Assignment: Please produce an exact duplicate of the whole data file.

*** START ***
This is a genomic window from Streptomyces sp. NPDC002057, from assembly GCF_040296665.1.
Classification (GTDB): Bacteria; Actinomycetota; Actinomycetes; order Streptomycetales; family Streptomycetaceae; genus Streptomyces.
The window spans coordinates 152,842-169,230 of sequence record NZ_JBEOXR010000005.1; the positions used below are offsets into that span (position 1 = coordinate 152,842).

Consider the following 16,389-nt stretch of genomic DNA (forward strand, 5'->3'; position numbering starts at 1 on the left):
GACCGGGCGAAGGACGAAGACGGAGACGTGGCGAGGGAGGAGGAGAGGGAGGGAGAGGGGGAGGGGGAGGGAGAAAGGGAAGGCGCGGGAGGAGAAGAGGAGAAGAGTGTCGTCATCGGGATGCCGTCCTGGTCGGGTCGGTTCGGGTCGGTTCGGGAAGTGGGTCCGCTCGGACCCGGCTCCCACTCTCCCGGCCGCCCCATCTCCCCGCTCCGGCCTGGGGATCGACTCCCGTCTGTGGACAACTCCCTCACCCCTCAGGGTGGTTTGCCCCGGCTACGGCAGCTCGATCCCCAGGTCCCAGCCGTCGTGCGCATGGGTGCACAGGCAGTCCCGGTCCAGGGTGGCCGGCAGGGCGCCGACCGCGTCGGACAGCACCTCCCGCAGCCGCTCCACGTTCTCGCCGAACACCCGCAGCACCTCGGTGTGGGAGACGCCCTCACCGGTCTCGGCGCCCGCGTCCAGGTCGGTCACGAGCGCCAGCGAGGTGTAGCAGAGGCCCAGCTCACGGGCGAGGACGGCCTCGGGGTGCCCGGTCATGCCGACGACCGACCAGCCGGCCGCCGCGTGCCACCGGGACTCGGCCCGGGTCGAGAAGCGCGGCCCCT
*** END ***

This is a genomic window from Streptomyces sp. NPDC002057, from assembly GCF_040296665.1.
Classification (GTDB): Bacteria; Actinomycetota; Actinomycetes; order Streptomycetales; family Streptomycetaceae; genus Streptomyces.
The window spans coordinates 152,842-169,230 of sequence record NZ_JBEOXR010000005.1; the positions used below are offsets into that span (position 1 = coordinate 152,842).

Consider the following 16,389-nt stretch of genomic DNA (forward strand, 5'->3'; position numbering starts at 1 on the left):
GACCGGGCGAAGGACGAAGACGGAGACGTGGCGAGGGAGGAGGAGAGGGAGGGAGAGGGGGAGGGGGAGGGAGAAAGGGAAGGCGCGGGAGGAGAAGAGGAGAAGAGTGTCGTCATCGGGATGCCGTCCTGGTCGGGTCGGTTCGGGTCGGTTCGGGAAGTGGGTCCGCTCGGACCCGGCTCCCACTCTCCCGGCCGCCCCATCTCCCCGCTCCGGCCTGGGGATCGACTCCCGTCTGTGGACAACTCCCTCACCCCTCAGGGTGGTTTGCCCCGGCTACGGCAGCTCGATCCCCAGGTCCCAGCCGTCGTGCGCATGGGTGCACAGGCAGTCCCGGTCCAGGGTGGCCGGCAGGGCGCCGACCGCGTCGGACAGCACCTCCCGCAGCCGCTCCACGTTCTCGCCGAACACCCGCAGCACCTCGGTGTGGGAGACGCCCTCACCGGTCTCGGCGCCCGCGTCCAGGTCGGTCACGAGCGCCAGCGAGGTGTAGCAGAGGCCCAGCTCACGGGCGAGGACGGCCTCGGGGTGCCCGGTCATGCCGACGACCGACCAGCCGGCCGCCGCGTGCCACCGGGACTCGGCCCGGGTCGAGAAGCGCGGCCCCT